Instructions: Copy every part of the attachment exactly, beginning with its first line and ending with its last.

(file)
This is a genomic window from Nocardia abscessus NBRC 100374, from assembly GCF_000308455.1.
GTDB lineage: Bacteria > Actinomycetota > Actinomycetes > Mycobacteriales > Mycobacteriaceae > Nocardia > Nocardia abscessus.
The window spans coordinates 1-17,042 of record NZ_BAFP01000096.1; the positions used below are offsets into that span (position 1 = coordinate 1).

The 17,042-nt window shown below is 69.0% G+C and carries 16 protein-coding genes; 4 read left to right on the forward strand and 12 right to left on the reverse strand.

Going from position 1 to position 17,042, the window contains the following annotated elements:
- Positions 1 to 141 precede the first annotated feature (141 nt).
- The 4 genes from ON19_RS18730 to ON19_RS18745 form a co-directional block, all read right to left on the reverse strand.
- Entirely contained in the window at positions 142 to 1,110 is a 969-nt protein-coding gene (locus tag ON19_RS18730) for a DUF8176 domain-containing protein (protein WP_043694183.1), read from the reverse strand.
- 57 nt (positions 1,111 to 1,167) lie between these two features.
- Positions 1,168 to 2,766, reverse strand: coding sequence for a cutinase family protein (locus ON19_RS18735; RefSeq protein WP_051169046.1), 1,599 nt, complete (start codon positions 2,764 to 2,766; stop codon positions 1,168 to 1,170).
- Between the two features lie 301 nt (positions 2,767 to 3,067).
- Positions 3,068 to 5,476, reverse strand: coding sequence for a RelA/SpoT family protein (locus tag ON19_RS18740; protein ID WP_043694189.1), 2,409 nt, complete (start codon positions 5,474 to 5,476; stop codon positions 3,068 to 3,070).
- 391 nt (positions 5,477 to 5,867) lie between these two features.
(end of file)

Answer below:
This is a genomic window from Nocardia abscessus NBRC 100374, from assembly GCF_000308455.1.
GTDB lineage: Bacteria > Actinomycetota > Actinomycetes > Mycobacteriales > Mycobacteriaceae > Nocardia > Nocardia abscessus.
The window spans coordinates 1-17,042 of record NZ_BAFP01000096.1; the positions used below are offsets into that span (position 1 = coordinate 1).

The 17,042-nt window shown below is 69.0% G+C and carries 16 protein-coding genes; 4 read left to right on the forward strand and 12 right to left on the reverse strand.

Going from position 1 to position 17,042, the window contains the following annotated elements:
- Positions 1 to 141 precede the first annotated feature (141 nt).
- The 4 genes from ON19_RS18730 to ON19_RS18745 form a co-directional block, all read right to left on the reverse strand.
- Entirely contained in the window at positions 142 to 1,110 is a 969-nt protein-coding gene (locus tag ON19_RS18730) for a DUF8176 domain-containing protein (protein WP_043694183.1), read from the reverse strand.
- 57 nt (positions 1,111 to 1,167) lie between these two features.
- Positions 1,168 to 2,766, reverse strand: coding sequence for a cutinase family protein (locus ON19_RS18735; RefSeq protein WP_051169046.1), 1,599 nt, complete (start codon positions 2,764 to 2,766; stop codon positions 1,168 to 1,170).
- Between the two features lie 301 nt (positions 2,767 to 3,067).
- Positions 3,068 to 5,476, reverse strand: coding sequence for a RelA/SpoT family protein (locus tag ON19_RS18740; protein ID WP_043694189.1), 2,409 nt, complete (start codon positions 5,474 to 5,476; stop codon positions 3,068 to 3,070).
- 391 nt (positions 5,477 to 5,867) lie between these two features.